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The Art of Scaling

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So, if your mind is focused on something as far removed from oral hygiene as you can imagine and someone happens to mention your upcoming dental appointment, what are the first aspects of a visit to the dentist’s office that come to mind? There are several things that may jump out at you, but for many people, the first thing that might come to mind apropos of dentistry isn’t the waiting area or even the dentist necessarily; rather, it may very well be all the scraping that goes on during the common procedure of an ordinary oral examination. All that scraping tends to imprint an indelible memory onto the brain because it can be uncomfortable and because, at some point in your life, your dentist has made the mistake of hurting your gums due to the natural margin of error in repeatedly targeting a spot close to the gum line. All this scraping is a process to which dentists refer as scaling.Related image

The Objective of Scaling

Scaling is also frequently called conventional periodontal therapy or deep cleaning. It is a process that consists primarily of obviating dental plaque and other etiologic agents from your teeth. These agents are some of the primary contributors to inflammation in the mouth, so getting rid of them is the best way to keep periodontal disease in remission. Ordinarily, the dentist is likely to have dental x-rays done prior to scaling if it proves necessary, and the average dental appointment involves scaling, perhaps even more frequently than x-raying.

There are two types of scaling procedures and several types of scaling instruments that dentists use and that patients would likely recognize on sight. All of the scraping that the dentist does above the gum line is called a supragingival scale whereas any scraping or prodding below the gum line is called subgingival scale. The former is far more common than the latter for those who brush and floss regularly; the latter is also sometimes referred to as a deep cleaning, and in the same context, the former is only called a cleaning. They use periodontal curettes, periodontal scalers, and other tools to facilitate these scaling procedures.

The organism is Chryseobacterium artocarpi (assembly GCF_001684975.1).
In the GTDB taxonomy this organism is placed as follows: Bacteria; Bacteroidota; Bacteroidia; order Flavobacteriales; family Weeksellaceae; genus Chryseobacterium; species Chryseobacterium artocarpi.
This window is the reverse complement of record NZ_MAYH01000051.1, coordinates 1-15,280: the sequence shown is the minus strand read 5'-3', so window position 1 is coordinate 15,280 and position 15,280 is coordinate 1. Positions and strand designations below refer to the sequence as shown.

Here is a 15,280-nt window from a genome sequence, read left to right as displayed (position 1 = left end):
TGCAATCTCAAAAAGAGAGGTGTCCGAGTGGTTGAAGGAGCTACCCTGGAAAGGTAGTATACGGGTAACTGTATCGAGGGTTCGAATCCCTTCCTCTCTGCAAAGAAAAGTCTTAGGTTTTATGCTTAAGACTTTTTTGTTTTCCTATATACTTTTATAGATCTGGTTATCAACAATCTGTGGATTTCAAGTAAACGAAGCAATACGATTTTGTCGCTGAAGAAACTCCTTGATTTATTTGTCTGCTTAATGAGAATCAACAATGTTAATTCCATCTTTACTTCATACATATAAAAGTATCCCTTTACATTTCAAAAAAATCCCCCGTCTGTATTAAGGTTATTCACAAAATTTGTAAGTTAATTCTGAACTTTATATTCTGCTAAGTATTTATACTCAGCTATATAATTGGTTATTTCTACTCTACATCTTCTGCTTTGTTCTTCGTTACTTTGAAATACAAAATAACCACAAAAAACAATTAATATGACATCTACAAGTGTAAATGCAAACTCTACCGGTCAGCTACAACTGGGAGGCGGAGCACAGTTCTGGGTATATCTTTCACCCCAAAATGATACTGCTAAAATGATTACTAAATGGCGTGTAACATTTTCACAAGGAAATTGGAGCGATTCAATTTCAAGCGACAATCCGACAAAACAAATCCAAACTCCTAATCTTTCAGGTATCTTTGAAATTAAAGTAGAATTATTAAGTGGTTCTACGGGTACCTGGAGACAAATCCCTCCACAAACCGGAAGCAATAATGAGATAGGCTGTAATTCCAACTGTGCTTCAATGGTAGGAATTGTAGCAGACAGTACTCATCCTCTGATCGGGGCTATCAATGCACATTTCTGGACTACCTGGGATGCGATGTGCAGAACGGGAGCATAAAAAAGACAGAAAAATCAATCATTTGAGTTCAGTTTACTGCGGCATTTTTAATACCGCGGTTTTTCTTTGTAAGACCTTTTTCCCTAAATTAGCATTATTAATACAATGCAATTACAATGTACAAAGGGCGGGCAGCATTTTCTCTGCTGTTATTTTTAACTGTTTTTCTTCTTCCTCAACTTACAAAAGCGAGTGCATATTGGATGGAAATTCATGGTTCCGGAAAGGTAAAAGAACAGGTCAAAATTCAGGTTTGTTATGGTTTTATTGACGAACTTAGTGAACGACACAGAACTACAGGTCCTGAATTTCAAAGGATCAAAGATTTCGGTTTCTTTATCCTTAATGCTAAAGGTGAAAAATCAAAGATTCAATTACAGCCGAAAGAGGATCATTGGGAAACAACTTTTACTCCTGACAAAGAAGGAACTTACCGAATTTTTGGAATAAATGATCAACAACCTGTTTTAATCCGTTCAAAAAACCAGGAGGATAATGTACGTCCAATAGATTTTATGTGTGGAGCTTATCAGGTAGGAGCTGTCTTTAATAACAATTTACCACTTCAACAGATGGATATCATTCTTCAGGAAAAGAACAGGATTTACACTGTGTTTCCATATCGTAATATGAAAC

Scaling vs. Plaque

Everyone knows that the bad word in the dentist’s office is plaque. We associate the term with this discolored substance that tries to rob you of the kudos you’re owed for not being a smoker. The dentist spends variegated amounts of time from one oral examination to another on scaling, and one of the main variables in that timeframe is that of plaque or how much of it there is on your teeth. This is actually a bacterial biofilm that adheres so strongly to your teeth that you can’t just rinse it off, and in short order, you can quickly find yourself unable to brush it off no matter how much pride you have in your bristle strength.

The manifestation of plaque in and of itself is, in no way, an indictment of a person’s oral hygiene habits because plaque forms on everyone’s teeth, including the dentist’s. That being said, brushing well and flossing well are the best ways people can throw the bacterial colonies that are developing on their teeth into upheaval. Less plaque is able to accumulate when you are more efficient in your brushing and flossing habits in particular.

Post-Scale

After a good, old fashioned scaling, the dentist typically focuses on disinfecting the periodontal tissues. For the most part, they may very well do this by way of irrigation. The fluid they use, by the way, isn’t just cold water; it’s chlorhexidinegluconate, which is a solution that is highly substantive in oral tissues. Antibacterial ingredients that are active in the solution sink into the periodontal tissues and stave the onset of infection for a duration. This is also usually what signals to the patient that the oral exam is nearly complete.